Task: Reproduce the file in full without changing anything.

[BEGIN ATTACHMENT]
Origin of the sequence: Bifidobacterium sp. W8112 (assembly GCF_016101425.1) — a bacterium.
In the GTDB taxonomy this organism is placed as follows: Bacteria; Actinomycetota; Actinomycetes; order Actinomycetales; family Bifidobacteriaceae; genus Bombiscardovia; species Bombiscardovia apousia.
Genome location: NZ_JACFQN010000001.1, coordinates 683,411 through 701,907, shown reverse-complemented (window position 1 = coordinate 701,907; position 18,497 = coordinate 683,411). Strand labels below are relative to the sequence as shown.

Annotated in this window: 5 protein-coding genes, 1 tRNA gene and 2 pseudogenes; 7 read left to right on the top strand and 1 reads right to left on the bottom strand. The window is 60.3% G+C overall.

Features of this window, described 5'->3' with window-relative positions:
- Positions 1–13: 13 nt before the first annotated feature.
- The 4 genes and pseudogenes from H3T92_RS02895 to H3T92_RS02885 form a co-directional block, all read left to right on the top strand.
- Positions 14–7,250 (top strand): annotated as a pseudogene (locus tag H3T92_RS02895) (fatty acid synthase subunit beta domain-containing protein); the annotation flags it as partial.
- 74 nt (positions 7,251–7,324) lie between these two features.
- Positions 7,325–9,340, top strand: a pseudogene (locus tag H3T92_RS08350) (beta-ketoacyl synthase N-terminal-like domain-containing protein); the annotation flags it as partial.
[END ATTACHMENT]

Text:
Origin of the sequence: Bifidobacterium sp. W8112 (assembly GCF_016101425.1) — a bacterium.
In the GTDB taxonomy this organism is placed as follows: Bacteria; Actinomycetota; Actinomycetes; order Actinomycetales; family Bifidobacteriaceae; genus Bombiscardovia; species Bombiscardovia apousia.
Genome location: NZ_JACFQN010000001.1, coordinates 683,411 through 701,907, shown reverse-complemented (window position 1 = coordinate 701,907; position 18,497 = coordinate 683,411). Strand labels below are relative to the sequence as shown.

Annotated in this window: 5 protein-coding genes, 1 tRNA gene and 2 pseudogenes; 7 read left to right on the top strand and 1 reads right to left on the bottom strand. The window is 60.3% G+C overall.

Features of this window, described 5'->3' with window-relative positions:
- Positions 1–13: 13 nt before the first annotated feature.
- The 4 genes and pseudogenes from H3T92_RS02895 to H3T92_RS02885 form a co-directional block, all read left to right on the top strand.
- Positions 14–7,250 (top strand): annotated as a pseudogene (locus tag H3T92_RS02895) (fatty acid synthase subunit beta domain-containing protein); the annotation flags it as partial.
- 74 nt (positions 7,251–7,324) lie between these two features.
- Positions 7,325–9,340, top strand: a pseudogene (locus tag H3T92_RS08350) (beta-ketoacyl synthase N-terminal-like domain-containing protein); the annotation flags it as partial.